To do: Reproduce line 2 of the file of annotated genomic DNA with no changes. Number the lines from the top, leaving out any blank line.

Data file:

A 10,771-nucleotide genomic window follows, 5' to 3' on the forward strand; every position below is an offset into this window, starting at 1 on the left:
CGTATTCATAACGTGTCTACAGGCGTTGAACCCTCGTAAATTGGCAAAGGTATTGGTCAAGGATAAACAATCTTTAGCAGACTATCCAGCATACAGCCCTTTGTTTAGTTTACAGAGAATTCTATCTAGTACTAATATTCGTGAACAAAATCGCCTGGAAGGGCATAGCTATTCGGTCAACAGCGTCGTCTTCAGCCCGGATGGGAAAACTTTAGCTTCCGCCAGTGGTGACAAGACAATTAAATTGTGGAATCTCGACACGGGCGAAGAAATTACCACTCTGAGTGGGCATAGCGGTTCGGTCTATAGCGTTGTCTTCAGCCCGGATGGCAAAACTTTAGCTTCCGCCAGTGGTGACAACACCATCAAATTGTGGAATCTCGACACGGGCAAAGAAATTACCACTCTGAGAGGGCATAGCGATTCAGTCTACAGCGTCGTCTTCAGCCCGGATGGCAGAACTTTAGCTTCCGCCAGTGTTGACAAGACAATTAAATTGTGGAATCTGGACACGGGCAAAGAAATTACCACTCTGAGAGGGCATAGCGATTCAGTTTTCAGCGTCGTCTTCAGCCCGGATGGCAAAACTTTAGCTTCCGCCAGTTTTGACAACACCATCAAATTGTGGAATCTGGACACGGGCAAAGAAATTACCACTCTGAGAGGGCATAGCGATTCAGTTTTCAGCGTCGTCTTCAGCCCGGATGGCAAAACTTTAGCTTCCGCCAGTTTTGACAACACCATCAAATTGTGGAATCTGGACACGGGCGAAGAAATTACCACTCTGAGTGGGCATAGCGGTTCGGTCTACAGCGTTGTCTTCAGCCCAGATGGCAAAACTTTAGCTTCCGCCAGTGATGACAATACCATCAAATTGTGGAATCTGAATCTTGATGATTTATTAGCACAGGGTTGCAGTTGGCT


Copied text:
CGTATTCATAACGTGTCTACAGGCGTTGAACCCTCGTAAATTGGCAAAGGTATTGGTCAAGGATAAACAATCTTTAGCAGACTATCCAGCATACAGCCCTTTGTTTAGTTTACAGAGAATTCTATCTAGTACTAATATTCGTGAACAAAATCGCCTGGAAGGGCATAGCTATTCGGTCAACAGCGTCGTCTTCAGCCCGGATGGGAAAACTTTAGCTTCCGCCAGTGGTGACAAGACAATTAAATTGTGGAATCTCGACACGGGCGAAGAAATTACCACTCTGAGTGGGCATAGCGGTTCGGTCTATAGCGTTGTCTTCAGCCCGGATGGCAAAACTTTAGCTTCCGCCAGTGGTGACAACACCATCAAATTGTGGAATCTCGACACGGGCAAAGAAATTACCACTCTGAGAGGGCATAGCGATTCAGTCTACAGCGTCGTCTTCAGCCCGGATGGCAGAACTTTAGCTTCCGCCAGTGTTGACAAGACAATTAAATTGTGGAATCTGGACACGGGCAAAGAAATTACCACTCTGAGAGGGCATAGCGATTCAGTTTTCAGCGTCGTCTTCAGCCCGGATGGCAAAACTTTAGCTTCCGCCAGTTTTGACAACACCATCAAATTGTGGAATCTGGACACGGGCAAAGAAATTACCACTCTGAGAGGGCATAGCGATTCAGTTTTCAGCGTCGTCTTCAGCCCGGATGGCAAAACTTTAGCTTCCGCCAGTTTTGACAACACCATCAAATTGTGGAATCTGGACACGGGCGAAGAAATTACCACTCTGAGTGGGCATAGCGGTTCGGTCTACAGCGTTGTCTTCAGCCCAGATGGCAAAACTTTAGCTTCCGCCAGTGATGACAATACCATCAAATTGTGGAATCTGAATCTTGATGATTTATTAGCACAGGGTTGCAGTTGGCT